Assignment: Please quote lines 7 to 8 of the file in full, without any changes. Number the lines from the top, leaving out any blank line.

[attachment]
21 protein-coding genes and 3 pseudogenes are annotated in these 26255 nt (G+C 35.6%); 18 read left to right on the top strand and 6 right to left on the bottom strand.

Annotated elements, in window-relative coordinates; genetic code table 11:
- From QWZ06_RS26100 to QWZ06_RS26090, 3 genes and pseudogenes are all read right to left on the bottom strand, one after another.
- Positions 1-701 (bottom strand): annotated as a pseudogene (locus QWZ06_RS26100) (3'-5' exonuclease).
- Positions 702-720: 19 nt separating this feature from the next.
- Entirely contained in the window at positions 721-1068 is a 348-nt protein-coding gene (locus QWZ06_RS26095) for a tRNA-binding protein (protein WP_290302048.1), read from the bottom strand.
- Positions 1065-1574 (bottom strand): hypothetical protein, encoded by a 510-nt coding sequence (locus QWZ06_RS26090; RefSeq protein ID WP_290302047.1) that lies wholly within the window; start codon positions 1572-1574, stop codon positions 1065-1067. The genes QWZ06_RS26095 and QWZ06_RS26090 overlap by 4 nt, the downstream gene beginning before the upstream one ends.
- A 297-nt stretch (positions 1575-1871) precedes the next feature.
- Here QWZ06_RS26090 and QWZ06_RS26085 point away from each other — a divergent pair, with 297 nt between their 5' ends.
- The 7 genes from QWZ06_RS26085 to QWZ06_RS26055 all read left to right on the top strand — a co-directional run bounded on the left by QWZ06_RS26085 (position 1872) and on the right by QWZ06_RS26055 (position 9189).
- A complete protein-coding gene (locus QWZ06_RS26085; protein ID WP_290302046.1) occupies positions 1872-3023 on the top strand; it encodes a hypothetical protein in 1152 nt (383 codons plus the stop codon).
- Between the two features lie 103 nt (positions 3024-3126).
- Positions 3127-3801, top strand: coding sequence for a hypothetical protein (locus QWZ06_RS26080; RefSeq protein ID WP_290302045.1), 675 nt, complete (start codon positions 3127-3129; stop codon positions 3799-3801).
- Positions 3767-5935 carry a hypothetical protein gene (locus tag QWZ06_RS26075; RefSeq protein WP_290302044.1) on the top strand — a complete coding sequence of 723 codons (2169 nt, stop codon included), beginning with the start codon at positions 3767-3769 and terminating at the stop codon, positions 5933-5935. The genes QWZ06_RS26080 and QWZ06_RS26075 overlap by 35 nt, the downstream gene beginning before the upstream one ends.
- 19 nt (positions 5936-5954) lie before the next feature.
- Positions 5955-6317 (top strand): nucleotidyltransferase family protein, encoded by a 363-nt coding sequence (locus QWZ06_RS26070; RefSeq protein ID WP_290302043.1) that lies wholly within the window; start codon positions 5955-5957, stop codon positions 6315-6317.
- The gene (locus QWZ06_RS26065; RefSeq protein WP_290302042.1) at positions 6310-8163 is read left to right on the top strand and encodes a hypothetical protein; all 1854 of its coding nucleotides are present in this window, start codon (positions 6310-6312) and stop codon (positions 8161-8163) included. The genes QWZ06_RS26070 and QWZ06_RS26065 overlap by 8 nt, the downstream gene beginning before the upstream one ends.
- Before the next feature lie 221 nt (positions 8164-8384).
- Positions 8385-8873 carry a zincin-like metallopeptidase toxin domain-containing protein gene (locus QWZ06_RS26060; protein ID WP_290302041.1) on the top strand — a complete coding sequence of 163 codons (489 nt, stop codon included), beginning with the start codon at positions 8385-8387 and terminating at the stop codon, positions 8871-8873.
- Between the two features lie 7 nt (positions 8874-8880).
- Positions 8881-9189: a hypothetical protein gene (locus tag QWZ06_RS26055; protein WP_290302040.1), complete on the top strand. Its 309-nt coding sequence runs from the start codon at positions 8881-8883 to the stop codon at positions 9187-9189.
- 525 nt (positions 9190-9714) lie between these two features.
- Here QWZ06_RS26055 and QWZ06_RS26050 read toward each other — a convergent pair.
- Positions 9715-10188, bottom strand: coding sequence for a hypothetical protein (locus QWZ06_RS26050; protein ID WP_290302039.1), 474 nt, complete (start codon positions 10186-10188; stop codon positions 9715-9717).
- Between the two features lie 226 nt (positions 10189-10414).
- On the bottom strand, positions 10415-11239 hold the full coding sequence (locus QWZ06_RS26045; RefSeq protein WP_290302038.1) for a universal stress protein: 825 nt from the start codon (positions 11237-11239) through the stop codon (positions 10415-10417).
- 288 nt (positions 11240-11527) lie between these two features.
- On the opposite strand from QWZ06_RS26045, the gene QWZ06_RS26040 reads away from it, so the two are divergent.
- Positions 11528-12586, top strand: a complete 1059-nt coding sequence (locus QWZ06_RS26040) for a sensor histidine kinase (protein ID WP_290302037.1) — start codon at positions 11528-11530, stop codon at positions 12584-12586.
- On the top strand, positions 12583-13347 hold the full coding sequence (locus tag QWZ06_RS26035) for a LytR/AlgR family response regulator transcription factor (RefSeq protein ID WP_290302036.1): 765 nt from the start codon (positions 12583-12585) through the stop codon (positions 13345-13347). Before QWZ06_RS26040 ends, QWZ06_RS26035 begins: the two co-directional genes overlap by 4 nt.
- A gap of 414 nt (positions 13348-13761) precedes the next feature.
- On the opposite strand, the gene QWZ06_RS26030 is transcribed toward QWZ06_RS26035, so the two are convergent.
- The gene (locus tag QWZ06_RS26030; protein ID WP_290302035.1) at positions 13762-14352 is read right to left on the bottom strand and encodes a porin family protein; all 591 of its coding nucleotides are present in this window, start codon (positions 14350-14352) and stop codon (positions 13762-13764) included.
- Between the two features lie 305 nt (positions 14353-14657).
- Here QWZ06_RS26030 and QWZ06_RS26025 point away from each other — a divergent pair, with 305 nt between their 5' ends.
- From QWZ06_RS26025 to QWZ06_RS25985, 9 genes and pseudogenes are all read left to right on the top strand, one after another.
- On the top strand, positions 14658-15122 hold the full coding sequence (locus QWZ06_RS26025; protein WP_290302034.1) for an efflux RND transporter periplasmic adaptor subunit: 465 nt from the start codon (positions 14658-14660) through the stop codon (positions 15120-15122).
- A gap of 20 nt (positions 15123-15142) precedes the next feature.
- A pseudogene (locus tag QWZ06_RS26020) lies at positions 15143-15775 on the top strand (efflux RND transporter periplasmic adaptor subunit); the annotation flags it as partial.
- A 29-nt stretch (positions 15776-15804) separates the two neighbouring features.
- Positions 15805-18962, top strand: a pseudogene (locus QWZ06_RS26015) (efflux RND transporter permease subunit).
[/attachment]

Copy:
- Positions 1065-1574 (bottom strand): hypothetical protein, encoded by a 510-nt coding sequence (locus QWZ06_RS26090; RefSeq protein ID WP_290302047.1) that lies wholly within the window; start codon positions 1572-1574, stop codon positions 1065-1067. The genes QWZ06_RS26095 and QWZ06_RS26090 overlap by 4 nt, the downstream gene beginning before the upstream one ends.
- A 297-nt stretch (positions 1575-1871) precedes the next feature.